Safety Tips: Vehicles


Vehicle Precautions:

Have a full tank of gas and refuel if possible just before you go off-road.

Vehicle should be in good running condition. This sounds so obvious, but it is amazing how many people have engine warning lights flashing on their dash before they even leave the payment. This could easily be a recipe for disaster.

Good tires are a must, desert roads can tear up tires in no time.

When living in the desert, the batteries in your vehicle are only good for about 2 years. Don’t get stuck because of a dead battery.

Have a good spare tire and extra gas. Traveling back roads drops your gas mileage dramatically.


Vehicle Security:

The days of “all off-road people” being good guys are long gone. There are enough not-so-nice guys running around on the back roads that you need to be aware of what is going on around you. Thieves are targeting trail heads for vehicle break-ins and thefts. At a trail head there are usually other people around to assist you in case of an emergency, but when you are 20 miles from the nearest road, up a dry wash, in the middle of nowhere, you are usually on your own. A few things that might be of help:

  • Locking lug nuts: vehicles will not move very far or fast with no tires.
  • Locking gas cap: a full tank of gas is no help if someone siphons it all out.
  • Locking hood latch: vehicles are hard to start with no batteries.

Obviously, if someone is intent on doing damage to your vehicle, there is nothing you can do to stop them, but at least you can slow down or deter the average thief.


Vehicle Supplies:

Some of the things you might want to keep in your vehicle in case of emergencies:

  • Spare gas
  • Spare water
  • Hi-lift jack
  • Spare tire with keys for locking lug nuts
  • Spare keys
  • Shovel
  • Tow strap
  • Jumper cables
  • Flashlights with spare batteries
  • Emergency flares
  • Tool kit
  • Duct tape
  • Trash bags
  • Change of clothes
  • First Aid kit (take a basic First Aid course)


Stuck and Thinking about Walking Out?

Before you do anything, sit down, relax, and think about your situation for a bit and consider all your options.

  • How far are you from the nearest paved road or people?
  • Do you know for certain that the road and safety are in “that direction” and only a couple of miles away?
  • Did you GPS your route coming in? Hint: as soon as you are ready to leave the pavement “reset” your GPS mileage and track to zero. That way you will know the exact distance from where you started to go off road and how far you may need to walk back. What seemed like a 5-mile trip may be more or less than that depending on the condition of the road.  We have all been on jeep trails that took three hours to get to where we going because of the condition of the trail and it turns out that it was really only a few miles.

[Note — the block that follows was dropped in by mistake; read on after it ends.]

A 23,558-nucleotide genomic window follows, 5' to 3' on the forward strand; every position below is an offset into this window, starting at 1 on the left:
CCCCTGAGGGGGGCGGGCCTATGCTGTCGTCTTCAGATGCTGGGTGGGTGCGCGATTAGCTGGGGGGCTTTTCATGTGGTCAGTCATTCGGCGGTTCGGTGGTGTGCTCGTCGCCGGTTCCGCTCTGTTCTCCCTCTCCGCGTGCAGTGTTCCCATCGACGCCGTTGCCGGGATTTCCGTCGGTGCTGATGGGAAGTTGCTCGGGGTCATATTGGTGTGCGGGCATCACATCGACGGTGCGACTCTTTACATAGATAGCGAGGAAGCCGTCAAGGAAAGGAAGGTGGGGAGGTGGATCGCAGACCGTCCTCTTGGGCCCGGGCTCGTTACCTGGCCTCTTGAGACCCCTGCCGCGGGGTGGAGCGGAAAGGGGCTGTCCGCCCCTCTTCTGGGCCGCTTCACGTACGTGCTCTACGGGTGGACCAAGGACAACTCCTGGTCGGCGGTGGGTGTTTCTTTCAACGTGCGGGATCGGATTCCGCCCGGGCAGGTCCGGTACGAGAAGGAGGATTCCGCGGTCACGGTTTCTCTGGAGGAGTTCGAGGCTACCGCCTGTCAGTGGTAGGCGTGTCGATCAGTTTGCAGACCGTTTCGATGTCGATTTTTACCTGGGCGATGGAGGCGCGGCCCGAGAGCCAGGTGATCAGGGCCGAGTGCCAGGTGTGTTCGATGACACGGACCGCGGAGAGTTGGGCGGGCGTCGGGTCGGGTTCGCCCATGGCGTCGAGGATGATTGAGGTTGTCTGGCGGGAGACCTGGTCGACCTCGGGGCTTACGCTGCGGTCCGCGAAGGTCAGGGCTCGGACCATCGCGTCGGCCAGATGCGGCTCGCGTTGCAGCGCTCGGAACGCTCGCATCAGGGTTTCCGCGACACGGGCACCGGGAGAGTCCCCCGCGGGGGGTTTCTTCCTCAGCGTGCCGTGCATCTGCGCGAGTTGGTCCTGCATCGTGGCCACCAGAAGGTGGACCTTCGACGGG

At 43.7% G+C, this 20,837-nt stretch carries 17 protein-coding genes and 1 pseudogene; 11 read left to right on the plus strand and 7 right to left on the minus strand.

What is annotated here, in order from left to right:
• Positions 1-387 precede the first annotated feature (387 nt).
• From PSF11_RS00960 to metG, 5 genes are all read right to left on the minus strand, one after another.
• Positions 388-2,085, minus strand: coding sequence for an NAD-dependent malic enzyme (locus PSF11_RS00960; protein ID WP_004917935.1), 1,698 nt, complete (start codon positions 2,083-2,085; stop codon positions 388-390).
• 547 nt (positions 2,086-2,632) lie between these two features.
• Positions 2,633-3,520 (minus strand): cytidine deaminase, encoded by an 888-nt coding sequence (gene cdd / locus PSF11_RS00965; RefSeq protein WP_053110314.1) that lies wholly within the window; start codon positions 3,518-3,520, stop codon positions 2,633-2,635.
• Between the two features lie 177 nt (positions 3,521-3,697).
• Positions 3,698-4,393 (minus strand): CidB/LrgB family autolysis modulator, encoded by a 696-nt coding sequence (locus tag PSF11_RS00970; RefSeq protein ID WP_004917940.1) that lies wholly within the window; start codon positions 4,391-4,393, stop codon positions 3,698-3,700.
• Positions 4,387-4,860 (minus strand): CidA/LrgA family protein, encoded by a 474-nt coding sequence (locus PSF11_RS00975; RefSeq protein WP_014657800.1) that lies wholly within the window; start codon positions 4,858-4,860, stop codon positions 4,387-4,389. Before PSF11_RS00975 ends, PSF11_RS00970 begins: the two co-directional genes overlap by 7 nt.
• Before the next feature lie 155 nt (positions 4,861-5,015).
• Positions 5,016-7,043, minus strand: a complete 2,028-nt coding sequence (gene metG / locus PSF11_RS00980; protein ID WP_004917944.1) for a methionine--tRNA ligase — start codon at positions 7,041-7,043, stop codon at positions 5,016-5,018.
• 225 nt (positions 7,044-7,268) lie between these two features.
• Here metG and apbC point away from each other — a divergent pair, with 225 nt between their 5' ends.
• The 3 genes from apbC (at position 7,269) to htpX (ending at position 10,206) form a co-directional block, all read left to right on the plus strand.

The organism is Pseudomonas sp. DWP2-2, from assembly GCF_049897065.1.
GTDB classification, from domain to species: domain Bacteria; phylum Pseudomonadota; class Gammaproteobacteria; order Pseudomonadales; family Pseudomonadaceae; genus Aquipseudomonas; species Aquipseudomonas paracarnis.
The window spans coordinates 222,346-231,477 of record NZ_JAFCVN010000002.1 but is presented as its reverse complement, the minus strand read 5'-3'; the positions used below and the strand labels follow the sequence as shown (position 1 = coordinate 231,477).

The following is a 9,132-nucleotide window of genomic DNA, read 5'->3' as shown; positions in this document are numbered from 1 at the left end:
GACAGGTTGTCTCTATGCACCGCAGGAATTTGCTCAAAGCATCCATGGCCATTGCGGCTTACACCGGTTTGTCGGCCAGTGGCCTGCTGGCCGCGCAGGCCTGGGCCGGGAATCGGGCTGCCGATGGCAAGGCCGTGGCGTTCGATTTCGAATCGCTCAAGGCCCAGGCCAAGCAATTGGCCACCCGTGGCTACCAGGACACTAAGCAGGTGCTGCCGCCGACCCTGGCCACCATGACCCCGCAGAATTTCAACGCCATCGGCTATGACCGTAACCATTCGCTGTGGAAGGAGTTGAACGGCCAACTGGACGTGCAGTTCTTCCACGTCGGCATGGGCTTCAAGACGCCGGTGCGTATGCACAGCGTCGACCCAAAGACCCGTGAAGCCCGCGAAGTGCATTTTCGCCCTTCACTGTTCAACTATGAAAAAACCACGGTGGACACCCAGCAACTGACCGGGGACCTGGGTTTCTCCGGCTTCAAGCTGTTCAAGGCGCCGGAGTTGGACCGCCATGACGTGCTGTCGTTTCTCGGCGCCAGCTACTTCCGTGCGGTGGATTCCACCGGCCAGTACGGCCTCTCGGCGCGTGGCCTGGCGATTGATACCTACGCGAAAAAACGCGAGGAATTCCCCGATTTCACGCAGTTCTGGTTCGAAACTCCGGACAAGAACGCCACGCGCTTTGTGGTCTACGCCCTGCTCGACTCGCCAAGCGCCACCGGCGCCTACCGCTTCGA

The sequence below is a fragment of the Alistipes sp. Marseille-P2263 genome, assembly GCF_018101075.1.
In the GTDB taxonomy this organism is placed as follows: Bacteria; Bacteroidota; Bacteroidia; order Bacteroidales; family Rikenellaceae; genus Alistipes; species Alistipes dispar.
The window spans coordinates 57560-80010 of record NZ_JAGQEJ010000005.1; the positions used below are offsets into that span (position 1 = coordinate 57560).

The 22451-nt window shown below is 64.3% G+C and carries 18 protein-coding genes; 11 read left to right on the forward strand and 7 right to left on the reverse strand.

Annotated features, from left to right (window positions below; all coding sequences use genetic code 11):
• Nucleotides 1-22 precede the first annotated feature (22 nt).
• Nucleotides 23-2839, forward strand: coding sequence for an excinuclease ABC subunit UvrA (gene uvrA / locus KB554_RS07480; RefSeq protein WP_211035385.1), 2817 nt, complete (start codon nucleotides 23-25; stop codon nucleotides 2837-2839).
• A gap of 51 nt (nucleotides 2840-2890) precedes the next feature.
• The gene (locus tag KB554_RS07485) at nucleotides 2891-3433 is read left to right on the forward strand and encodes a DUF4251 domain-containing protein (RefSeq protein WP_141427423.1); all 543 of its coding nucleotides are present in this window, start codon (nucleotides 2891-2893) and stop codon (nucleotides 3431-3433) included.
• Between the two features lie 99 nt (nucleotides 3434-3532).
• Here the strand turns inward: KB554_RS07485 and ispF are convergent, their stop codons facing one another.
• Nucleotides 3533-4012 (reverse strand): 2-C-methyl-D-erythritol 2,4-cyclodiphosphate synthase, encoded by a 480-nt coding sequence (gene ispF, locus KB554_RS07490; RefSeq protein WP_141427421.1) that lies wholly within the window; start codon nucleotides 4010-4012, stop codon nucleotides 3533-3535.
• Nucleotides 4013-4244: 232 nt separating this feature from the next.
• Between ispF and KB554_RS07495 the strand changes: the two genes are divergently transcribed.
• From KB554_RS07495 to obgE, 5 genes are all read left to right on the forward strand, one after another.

• Try to retrace your footprints or the vehicle tracks. If you are going to be guessing about the way out, it is better to STAY PUT.
  • Time of day? – Early morning or mid-day
  • Time of year? – Spring or summer
  • Are you in good enough physical condition to walk the distance?

If you end up spending the night on the trail, remember that nights on the desert can be 40 to 50 degrees cooler than daytime temperatures.

  • Do you have the supplies and water?

Keep hydrated. If water is in short supply, breathe through your nose (to help reduce moisture loss) and do not eat, drink alcohol, or smoke. All dehydrate the body.

  • Are you or someone in your party injured?
  • Are you sure that you know the way out?

Do not take short cuts just because it looks like a shorter distance.

If you are thinking about cutting across country instead of following the road out because it looks like a shorter distance to where you are going, you may want to rethink that decision. Terrain that looks flat is often a convoluted mess of dry washes and it could make your trip out much longer. Plus you have a better chance of meeting up with help on a dirt road than in a dry wash in the middle of “nowhere”.

If absolutely no one knows where you are because you did not establish a contact person, chances are no one is going to miss you within a reasonable length of time. If your vehicle is beyond repair, you are going to have to make some difficult decisions as to what to do:  Do you walk out or stay put?

If you are in a deep or narrow canyon, you may need to get to a ridge line to be spotted, providing that you are able.

We highly recommend that you STAY PUT as it will be easier to locate you. Keep in mind that a vehicle will be spotted easier from the air than a hiker will be.

Your vehicle can provide shelter and warmth, if necessary.

Set up distress signals. Raise the hood and open up the doors, and spread out materials around the vehicle. This will make you more visible from the air.

Use a mirror or shiny object for signaling.

Flares or bright fires can be seen for miles at night.

Burning a tire or oil from the vehicle will create a smoky fire that can be seen during the day.

Place a large X, three large marks, or the word “HELP” made of rocks or vegetation on the ground to be seen from the air.

Usually things in groups of three are determined to be distress signals. Such as three blasts on a horn or whistle, three marks on the ground, three gun shots.

If you leave your vehicle, leave a note for rescuers. Let them know the time, date, and direction that you are traveling, and anything else that may be of importance.

Once again, we highly recommend you STAY PUT as it will be easier to locate you.